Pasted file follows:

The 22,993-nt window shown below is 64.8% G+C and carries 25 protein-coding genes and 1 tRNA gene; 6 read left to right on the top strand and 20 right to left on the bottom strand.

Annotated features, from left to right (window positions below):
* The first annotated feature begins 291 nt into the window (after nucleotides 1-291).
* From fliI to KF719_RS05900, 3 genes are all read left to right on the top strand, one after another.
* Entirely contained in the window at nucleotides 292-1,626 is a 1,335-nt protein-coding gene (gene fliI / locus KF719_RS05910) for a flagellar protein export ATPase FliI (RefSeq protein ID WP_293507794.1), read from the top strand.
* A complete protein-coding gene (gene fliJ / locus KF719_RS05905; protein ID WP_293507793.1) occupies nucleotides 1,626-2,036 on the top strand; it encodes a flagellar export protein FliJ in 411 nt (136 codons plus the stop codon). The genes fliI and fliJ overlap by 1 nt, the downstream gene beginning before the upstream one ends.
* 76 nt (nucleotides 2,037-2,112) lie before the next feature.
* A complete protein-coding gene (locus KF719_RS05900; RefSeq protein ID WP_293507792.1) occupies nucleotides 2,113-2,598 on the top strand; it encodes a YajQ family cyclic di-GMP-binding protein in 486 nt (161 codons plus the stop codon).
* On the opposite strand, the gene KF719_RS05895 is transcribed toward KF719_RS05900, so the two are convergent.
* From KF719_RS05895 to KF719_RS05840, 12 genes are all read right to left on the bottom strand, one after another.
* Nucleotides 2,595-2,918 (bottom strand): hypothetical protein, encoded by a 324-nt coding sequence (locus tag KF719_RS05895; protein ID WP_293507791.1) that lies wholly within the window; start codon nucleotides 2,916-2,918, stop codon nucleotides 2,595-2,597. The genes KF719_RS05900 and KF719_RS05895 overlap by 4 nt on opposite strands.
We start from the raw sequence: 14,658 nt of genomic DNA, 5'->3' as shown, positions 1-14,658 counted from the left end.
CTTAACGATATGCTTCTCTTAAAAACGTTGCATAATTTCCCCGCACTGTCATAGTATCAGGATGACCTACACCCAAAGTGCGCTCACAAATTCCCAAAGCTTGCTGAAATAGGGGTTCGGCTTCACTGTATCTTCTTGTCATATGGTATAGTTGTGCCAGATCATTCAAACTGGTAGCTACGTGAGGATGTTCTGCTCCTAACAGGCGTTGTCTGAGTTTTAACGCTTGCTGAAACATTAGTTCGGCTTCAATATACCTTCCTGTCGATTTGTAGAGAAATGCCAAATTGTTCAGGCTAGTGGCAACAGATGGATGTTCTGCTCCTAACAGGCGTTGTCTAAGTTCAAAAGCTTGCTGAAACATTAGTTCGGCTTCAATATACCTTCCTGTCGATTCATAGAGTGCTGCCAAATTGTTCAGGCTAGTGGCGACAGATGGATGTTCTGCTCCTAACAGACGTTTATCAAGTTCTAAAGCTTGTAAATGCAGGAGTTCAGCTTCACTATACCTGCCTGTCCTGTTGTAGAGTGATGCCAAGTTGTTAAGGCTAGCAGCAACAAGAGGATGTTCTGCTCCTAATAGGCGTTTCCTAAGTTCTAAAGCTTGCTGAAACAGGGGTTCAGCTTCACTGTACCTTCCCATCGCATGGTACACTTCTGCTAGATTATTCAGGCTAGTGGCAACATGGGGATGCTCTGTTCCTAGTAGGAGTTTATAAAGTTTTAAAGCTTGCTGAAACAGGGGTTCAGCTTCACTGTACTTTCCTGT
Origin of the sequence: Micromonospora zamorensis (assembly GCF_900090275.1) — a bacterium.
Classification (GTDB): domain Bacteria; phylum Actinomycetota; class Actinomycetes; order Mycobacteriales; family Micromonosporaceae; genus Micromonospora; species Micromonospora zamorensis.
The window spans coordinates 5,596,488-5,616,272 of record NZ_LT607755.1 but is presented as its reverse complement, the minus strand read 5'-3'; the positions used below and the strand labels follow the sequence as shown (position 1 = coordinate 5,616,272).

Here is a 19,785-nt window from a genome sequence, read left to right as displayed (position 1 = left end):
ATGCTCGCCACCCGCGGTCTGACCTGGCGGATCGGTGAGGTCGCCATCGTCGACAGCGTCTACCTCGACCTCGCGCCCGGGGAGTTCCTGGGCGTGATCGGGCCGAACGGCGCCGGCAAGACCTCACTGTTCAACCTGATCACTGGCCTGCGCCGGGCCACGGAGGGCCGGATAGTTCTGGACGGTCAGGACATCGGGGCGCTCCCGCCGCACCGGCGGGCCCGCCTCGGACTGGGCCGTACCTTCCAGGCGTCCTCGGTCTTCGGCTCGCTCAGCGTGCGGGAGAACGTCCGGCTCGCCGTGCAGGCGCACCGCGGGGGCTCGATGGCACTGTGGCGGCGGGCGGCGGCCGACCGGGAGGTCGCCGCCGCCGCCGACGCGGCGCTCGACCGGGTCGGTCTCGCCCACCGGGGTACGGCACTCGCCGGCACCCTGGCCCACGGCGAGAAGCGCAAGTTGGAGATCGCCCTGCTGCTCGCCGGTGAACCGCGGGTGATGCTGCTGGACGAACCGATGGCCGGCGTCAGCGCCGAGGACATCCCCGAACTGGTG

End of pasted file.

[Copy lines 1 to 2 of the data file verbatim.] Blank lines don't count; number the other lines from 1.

The 22,993-nt window shown below is 64.8% G+C and carries 25 protein-coding genes and 1 tRNA gene; 6 read left to right on the top strand and 20 right to left on the bottom strand.

Annotated features, from left to right (window positions below):